MONROE -- For several weeks, ninth graders at Monroe High School had been assigned to read Elie Wiesel's memoir Night.
The book Mr. Wiesel penned more than 50 years ago was used to introduce the approximately 300 students to the atrocities of the Holocaust.
Last week, they learned about multiple facets of one of history's darkest chapters, with some of them getting a firsthand account from a woman who lived through it.
Over a one-hour period, students were jammed standing up into a space that simulated a railroad car. They tasted cabbage and bread, the typical meal given to Jews in concentration camps. In one class, they learned of the staggering number of people killed.
Mr. Wiesel's book, required reading for the ninth graders' English class, and the classroom sessions were for Holocaust Remembrance Day on May 1.
Deborah Mau, an English teacher who helped organize the program, said the main focus was to have students delve deeply into the Holocaust and World War II. "This gives them a lesson on tolerance and recognizing that not everyone has to look like you and to accept people for their differences and uniqueness," she said.
Nine segments ranging from stories about Holocaust survivors to slides on Dachau to poetry and Jewish holidays were available. Students could attend three sessions.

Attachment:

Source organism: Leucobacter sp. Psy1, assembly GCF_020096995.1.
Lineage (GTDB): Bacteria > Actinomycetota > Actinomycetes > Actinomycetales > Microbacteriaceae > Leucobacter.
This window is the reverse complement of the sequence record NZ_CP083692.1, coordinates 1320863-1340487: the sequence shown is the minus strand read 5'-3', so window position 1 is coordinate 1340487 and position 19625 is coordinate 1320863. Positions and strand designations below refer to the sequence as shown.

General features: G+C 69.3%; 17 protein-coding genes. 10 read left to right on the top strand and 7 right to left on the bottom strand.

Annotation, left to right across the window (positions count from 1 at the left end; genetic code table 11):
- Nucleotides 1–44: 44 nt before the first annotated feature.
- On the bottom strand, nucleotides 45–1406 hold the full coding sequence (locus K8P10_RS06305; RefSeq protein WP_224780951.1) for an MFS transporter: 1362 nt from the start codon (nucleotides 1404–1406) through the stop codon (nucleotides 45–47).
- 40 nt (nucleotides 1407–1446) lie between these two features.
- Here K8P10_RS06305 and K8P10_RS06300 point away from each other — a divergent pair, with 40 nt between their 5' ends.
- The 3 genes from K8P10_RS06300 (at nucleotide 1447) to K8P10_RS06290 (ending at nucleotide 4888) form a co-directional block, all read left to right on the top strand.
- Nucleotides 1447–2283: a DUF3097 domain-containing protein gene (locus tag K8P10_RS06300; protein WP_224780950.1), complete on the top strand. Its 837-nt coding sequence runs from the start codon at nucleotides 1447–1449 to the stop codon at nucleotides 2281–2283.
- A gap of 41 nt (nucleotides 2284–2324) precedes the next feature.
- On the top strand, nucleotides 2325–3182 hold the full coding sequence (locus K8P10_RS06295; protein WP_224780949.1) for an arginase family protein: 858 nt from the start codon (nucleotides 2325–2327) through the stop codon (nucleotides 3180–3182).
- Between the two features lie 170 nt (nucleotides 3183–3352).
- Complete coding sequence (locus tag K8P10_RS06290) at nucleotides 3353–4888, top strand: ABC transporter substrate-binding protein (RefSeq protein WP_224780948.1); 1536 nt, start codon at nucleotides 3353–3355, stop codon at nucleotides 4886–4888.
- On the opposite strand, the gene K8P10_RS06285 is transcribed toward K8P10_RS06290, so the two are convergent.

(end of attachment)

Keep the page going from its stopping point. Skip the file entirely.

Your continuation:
Marissa Maniaci, 14, attended programs on psychology and the Holocaust, disease and nutrition, and survivor stories, in which she studied the role of a woman who did not survive.
She said the book and the program gave her a greater understanding of the atrocities that took place.
"It hits home. It makes you think about you and your families and what it would be like to lose your parents and your siblings if you were in that situation," she said.
A group of about 100 students also attended a speech given by Irene Miller of Michigan. She and her family fled from Warsaw to Russia, where they were placed in a concentration camp.
Mr. Wiesel wrote Night in the 1950s. The book chronicles his family's placement in Nazi death camps. He won the Nobel Peace Prize in 1986 for a lifetime of writing and speaking against hatred, racism, and genocide.
Monroe teacher Karla Perez gave presentations on genocide. She explained to students that more than 9 million were killed in the death camps, but that the atrocities of World War II continued with the genocides in Darfur in Sudan, Cambodia, and Rwanda.